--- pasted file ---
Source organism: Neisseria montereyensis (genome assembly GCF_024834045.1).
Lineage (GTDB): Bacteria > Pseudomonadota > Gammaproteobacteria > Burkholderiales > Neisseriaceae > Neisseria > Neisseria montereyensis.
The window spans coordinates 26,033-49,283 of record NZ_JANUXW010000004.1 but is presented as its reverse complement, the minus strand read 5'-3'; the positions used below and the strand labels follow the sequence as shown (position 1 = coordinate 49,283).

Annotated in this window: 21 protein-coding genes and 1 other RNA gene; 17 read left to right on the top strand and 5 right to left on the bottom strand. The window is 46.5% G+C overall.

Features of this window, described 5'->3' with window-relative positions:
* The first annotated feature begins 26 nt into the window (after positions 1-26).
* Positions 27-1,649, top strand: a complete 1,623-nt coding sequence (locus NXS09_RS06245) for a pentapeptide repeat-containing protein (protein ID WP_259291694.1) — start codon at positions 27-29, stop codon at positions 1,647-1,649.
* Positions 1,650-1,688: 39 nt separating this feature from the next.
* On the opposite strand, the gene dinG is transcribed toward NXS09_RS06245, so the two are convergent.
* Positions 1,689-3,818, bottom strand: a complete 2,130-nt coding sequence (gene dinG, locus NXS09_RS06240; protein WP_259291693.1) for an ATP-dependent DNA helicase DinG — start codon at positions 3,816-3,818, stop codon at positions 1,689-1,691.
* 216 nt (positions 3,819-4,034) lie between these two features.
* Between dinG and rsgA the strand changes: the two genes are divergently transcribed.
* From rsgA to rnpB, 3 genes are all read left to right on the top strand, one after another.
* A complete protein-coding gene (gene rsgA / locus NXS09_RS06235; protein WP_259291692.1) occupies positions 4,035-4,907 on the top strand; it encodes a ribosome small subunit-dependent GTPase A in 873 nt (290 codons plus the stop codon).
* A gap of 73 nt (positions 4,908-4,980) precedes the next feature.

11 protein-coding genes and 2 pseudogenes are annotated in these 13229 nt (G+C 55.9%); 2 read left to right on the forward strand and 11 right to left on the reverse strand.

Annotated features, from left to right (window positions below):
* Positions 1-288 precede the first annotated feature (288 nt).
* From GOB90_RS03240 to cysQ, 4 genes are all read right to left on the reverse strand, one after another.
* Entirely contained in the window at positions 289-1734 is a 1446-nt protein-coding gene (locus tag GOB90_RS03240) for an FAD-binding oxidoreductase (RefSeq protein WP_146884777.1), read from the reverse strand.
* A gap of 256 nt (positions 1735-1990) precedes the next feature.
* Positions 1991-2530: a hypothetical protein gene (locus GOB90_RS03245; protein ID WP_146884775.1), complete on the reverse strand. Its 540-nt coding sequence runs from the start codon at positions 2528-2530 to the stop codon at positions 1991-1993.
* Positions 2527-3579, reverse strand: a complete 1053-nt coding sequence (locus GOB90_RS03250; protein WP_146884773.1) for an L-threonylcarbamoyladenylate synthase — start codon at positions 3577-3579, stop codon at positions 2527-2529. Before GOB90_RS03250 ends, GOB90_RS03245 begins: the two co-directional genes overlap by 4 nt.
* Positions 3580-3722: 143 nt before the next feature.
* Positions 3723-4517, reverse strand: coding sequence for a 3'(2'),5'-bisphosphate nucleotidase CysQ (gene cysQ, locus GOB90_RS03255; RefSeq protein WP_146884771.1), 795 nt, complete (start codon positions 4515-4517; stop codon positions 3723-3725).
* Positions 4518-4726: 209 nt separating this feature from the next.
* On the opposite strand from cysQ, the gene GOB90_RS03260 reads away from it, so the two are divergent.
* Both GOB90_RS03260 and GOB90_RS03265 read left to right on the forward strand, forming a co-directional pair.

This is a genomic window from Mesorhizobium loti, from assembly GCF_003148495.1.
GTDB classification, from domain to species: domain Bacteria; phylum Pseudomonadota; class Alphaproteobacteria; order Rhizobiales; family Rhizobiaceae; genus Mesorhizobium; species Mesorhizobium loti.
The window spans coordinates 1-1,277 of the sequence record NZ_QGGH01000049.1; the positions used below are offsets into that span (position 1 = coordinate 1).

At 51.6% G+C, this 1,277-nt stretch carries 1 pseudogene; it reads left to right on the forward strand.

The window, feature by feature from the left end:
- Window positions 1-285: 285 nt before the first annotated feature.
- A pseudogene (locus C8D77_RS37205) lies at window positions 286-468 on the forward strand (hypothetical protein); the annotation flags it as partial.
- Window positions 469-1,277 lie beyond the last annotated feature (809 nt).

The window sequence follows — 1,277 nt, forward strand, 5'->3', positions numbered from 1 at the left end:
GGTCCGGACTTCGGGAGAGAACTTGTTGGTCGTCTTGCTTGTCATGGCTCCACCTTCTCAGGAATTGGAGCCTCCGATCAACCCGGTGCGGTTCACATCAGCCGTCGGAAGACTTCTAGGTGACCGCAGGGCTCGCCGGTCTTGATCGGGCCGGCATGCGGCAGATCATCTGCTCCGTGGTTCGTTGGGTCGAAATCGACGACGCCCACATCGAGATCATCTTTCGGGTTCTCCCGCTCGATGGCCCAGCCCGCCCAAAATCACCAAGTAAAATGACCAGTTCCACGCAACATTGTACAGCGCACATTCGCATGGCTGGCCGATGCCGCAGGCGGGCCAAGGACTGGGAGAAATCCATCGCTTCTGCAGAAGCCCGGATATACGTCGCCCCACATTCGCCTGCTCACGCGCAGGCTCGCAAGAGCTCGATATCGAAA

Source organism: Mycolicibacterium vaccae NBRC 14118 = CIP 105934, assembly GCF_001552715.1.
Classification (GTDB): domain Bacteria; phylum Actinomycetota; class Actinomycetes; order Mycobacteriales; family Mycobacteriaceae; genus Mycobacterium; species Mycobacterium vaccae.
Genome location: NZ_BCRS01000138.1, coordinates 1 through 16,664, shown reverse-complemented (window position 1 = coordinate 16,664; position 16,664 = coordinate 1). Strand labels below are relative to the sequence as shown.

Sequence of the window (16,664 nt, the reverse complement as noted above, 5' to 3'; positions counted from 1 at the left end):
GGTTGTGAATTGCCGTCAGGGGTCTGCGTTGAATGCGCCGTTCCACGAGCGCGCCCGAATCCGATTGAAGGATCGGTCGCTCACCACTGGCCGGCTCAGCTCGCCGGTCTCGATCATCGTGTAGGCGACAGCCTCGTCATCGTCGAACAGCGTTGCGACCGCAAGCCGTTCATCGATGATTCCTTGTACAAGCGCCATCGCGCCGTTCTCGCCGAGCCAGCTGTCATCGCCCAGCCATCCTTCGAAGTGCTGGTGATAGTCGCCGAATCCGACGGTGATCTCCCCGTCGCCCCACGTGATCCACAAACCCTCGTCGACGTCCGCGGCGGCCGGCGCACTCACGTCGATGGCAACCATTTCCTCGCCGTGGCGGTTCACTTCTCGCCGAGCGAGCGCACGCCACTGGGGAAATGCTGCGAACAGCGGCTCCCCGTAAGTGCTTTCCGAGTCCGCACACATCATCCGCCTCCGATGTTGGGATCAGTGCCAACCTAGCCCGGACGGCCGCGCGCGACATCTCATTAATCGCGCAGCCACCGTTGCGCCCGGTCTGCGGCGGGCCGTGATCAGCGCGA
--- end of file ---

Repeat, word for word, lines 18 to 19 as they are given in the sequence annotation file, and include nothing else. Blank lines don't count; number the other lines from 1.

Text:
* Positions 1-288 precede the first annotated feature (288 nt).
* From GOB90_RS03240 to cysQ, 4 genes are all read right to left on the reverse strand, one after another.